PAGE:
It's not necessarily all the Philadelphia Stars' fault that their USFL title was won in such cheerless, domineering fashion. Physics—as in Newton's Third Law, the one about equal and opposite reactions—gets some blame, as do Vince Lombardi and Jim Mora. True, the Stars needed only their opening march, a relentless 66-yarder for a TD, to make every one of the 52,622 fans in the gloaming at Tampa Stadium, and a national ABC-TV audience, aware that the outcome of this game was inevitable. But the Stars, the eventual 23-3 winners, can't be blamed for capitalizing on their power. Any good, solid team would do that. It's the kind of football that always wins championships. Might makes right, and right of way. Might is more reliable than derring-do. Unfortunately, might can also put you to sleep.
Remember what Lombardi's Green Bay Packers did to the Kansas City Chiefs in the '67 Super Bowl? (Lest you forgot, the final was 35-10.) Well, USFL II was about as compelling as Supe I. Did anybody outside the Grand Canyon State really care that two Arizona defensive linemen, Joe Ehrmann (a 35-year-old, 248-pound veteran of 10 NFL seasons) and Karl Lorch (34, 260, six NFL campaigns), were physically overwhelmed? Did observant fans even bother to notice that Irv Eatman, 23, the Stars' 6'6", 276-pound right tackle, is so strong, quick and ornery he could block a rhinoceros or a blitzing Los Angeles Raider, not to mention Lorch? "Winning is the best entertainment I know," said Eatman. " Arizona was sure entertained out there. I can't block the public. But I know we're good."
Lorch and Ehrmann manned the left side of the Wranglers' four-man defensive front, which did what it could in the face of superior force. Tricks, though they might have enlivened the proceedings, couldn't help George Allen, the Wranglers' venerable coach, and his troops. Spies couldn't help. No gimmick, charm, advice or finger-wetting ritual could change what was to be. Stars coach Jim Mora, Eatman, 290-pound right guard Chuck Commiskey, running back Kelvin Bryant, quarterback Chuck Fusina and a quick, cheating defense were so good they hurt the USFL, not to mention Allen's Wranglers.
The game was utterly suspenseless, and who has prime time for that anymore? The Stars took the game's kickoff and drove with such efficiency that even the scattering of Philadelphia fans on hand had no call to jump up from their seats. Sure, Lombardi might have risen from his seat, probably to get a better look at Eatman. For starters, Bryant ran right, off Eatman's seal blocking, for two yards. Arizona knew the Stars were coming right. Mora hadn't closed his practices. Neither did Lombardi in the old days. There was no mystery. "We're running right," he'd say.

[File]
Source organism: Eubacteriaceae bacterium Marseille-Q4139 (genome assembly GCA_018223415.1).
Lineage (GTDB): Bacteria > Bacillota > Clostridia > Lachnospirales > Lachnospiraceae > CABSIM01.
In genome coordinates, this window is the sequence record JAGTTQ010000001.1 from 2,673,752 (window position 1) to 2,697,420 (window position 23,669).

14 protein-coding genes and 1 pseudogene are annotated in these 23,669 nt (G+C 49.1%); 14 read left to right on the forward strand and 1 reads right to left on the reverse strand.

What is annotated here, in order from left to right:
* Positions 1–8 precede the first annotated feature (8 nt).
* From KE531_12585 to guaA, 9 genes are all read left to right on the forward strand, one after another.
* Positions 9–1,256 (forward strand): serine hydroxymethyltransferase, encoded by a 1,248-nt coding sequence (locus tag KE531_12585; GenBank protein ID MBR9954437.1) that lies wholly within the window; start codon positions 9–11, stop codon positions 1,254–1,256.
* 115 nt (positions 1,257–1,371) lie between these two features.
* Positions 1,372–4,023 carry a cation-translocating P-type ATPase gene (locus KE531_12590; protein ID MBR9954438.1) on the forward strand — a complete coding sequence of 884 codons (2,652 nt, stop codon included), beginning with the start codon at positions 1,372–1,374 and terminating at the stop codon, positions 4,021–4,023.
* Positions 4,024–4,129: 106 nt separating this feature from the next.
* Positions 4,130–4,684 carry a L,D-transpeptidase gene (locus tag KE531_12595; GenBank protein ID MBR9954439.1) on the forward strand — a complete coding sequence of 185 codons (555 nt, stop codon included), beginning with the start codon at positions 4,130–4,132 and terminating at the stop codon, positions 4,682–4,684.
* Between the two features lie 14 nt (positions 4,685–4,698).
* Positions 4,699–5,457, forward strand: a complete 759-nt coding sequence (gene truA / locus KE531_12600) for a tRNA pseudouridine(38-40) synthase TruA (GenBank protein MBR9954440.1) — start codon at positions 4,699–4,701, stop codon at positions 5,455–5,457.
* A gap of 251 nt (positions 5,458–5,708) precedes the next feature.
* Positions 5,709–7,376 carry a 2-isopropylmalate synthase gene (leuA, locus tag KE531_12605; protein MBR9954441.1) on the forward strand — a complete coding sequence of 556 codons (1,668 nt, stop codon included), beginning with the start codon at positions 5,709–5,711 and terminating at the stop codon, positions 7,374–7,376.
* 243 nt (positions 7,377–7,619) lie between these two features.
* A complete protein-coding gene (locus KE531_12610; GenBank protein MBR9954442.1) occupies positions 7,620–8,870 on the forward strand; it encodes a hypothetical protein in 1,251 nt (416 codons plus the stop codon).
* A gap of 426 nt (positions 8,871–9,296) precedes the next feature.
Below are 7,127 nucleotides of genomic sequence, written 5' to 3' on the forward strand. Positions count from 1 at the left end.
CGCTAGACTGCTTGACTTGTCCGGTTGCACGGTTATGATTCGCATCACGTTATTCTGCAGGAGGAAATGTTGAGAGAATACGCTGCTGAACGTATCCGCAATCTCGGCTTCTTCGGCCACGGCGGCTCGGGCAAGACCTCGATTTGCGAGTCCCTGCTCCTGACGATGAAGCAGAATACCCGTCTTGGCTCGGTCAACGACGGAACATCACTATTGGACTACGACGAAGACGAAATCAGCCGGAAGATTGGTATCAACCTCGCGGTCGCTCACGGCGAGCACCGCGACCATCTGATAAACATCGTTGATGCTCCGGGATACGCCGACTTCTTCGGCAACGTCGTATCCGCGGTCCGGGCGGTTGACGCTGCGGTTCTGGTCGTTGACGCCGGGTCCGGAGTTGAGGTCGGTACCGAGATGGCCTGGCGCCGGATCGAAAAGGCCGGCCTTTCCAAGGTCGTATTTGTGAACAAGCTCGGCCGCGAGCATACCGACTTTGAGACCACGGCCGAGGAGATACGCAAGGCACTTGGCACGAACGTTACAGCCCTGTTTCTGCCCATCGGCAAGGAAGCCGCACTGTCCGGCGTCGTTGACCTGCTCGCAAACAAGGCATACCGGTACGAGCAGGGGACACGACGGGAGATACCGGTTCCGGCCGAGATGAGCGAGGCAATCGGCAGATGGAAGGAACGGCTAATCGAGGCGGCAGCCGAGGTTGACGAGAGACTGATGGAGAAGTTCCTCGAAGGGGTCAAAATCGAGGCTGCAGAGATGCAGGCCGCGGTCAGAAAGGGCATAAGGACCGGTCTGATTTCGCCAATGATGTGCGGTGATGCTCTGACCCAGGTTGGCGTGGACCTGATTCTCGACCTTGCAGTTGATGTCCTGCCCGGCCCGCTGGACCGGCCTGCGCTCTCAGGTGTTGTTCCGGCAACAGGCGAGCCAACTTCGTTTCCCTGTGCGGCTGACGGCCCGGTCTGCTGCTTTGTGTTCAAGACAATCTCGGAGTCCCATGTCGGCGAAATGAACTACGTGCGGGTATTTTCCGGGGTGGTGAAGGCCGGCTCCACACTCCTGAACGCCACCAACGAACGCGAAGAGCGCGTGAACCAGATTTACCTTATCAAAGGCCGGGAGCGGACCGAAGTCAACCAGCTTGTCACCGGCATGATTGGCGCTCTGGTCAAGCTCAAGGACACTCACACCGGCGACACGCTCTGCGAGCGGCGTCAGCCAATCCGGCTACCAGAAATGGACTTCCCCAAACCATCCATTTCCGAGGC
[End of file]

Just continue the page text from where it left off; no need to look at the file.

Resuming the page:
On Philly's second play, fullback David Riley split the hole between center Bart Oates and Commiskey for four yards. Eatman wrenched at his own face mask as the Stars came to the line on third-and-four. Fusina faded to pass, saw light up the middle and ran for 10 yards. "On top of everything," Allen would say later, "Fusina is a smart scrambler." First down.
Bryant then plowed the middle for six yards. Wrangler safeties Luther Bradley and Bruce Laird began to creep up. Fusina swung Bryant out of the backfield for an eight-yard pass and a first down at Arizona's 36. "We didn't go dead conservative," said Fusina. He wanted the safeties to stay back so the issue could be decided up front. For that, Fusina needed only the threat of a pass.
"If I make more than three tackles in the first half, then you'll, know we're in trouble," Bradley had said beforehand. He made his first tackle two plays later, when Bryant cut back off Eatman's drive block for 15 yards. Bryant knocked Bradley backward to the Arizona 23. Then Bryant carried again to the right—three more yards. The safeties were now preoccupied. Fusina found wide receiver Tom Donovan on a square-in for 16 yards to the Arizona four. Bryan Thomas, giving Bryant a rest, ran the middle for the touchdown and was barely touched. The score was 7-0, and the game was all but over.
"I knew after that first drive we'd dominate," Eatman said later. "We stuffed it down their throats." He then told offensive coordinator Jim Erkenbeck, "Great game plan, Erk." And the game plan? "Kick ass," said Eatman.
"I swear, this is ridiculous," said Fusina after picking up the game MVP award in the locker room. "What did Kelvin do?" One hundred and fifteen yards in 29 carries. "He should be MVP every game," Fusina said. He had completed his first 10 passes and finished 12 of 17 for 158 yards. "And our line, my God, it was beautiful to watch! There were holes some of you guys could have run through."
Fusina nodded toward a knot of news gatherers, one of the largest seen all week in Tampa, where USFL Championship Game hype was compared to Super Bowl hype and came out a poor second. That the play in the Super Bowl is usually quite like what the Stars did to the Wranglers seemed beside the point. Didn't the USFL have to issue 4,300 freebies to push the tickets "sold" above the 57,000 needed to lift the local blackout? Didn't ABC-TV feel the need for a crew of only 75 for this game, when the network uses 80 for your Giants-Cardinals Monday Night Football broadcast? And hadn't Allen disappeared over the coaching horizon long ago?